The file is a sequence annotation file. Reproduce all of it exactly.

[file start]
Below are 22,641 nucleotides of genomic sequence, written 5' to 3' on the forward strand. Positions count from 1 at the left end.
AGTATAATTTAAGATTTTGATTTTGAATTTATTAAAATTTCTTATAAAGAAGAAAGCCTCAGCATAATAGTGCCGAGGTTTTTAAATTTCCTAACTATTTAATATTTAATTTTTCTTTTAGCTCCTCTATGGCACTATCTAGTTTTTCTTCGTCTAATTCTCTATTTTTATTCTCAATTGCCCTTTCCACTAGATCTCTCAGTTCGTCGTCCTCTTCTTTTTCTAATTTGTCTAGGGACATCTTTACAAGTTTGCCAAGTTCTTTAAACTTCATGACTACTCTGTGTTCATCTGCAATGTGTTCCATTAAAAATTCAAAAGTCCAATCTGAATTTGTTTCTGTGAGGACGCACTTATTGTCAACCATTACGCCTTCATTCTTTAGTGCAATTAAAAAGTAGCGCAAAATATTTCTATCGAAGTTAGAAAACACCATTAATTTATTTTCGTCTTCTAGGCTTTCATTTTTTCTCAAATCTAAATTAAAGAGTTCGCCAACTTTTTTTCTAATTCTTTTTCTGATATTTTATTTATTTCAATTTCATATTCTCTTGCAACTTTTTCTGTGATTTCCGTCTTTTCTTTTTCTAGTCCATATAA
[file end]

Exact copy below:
Below are 22,641 nucleotides of genomic sequence, written 5' to 3' on the forward strand. Positions count from 1 at the left end.
AGTATAATTTAAGATTTTGATTTTGAATTTATTAAAATTTCTTATAAAGAAGAAAGCCTCAGCATAATAGTGCCGAGGTTTTTAAATTTCCTAACTATTTAATATTTAATTTTTCTTTTAGCTCCTCTATGGCACTATCTAGTTTTTCTTCGTCTAATTCTCTATTTTTATTCTCAATTGCCCTTTCCACTAGATCTCTCAGTTCGTCGTCCTCTTCTTTTTCTAATTTGTCTAGGGACATCTTTACAAGTTTGCCAAGTTCTTTAAACTTCATGACTACTCTGTGTTCATCTGCAATGTGTTCCATTAAAAATTCAAAAGTCCAATCTGAATTTGTTTCTGTGAGGACGCACTTATTGTCAACCATTACGCCTTCATTCTTTAGTGCAATTAAAAAGTAGCGCAAAATATTTCTATCGAAGTTAGAAAACACCATTAATTTATTTTCGTCTTCTAGGCTTTCATTTTTTCTCAAATCTAAATTAAAGAGTTCGCCAACTTTTTTTCTAATTCTTTTTCTGATATTTTATTTATTTCAATTTCATATTCTCTTGCAACTTTTTCTGTGATTTCCGTCTTTTCTTTTTCTAGTCCATATAA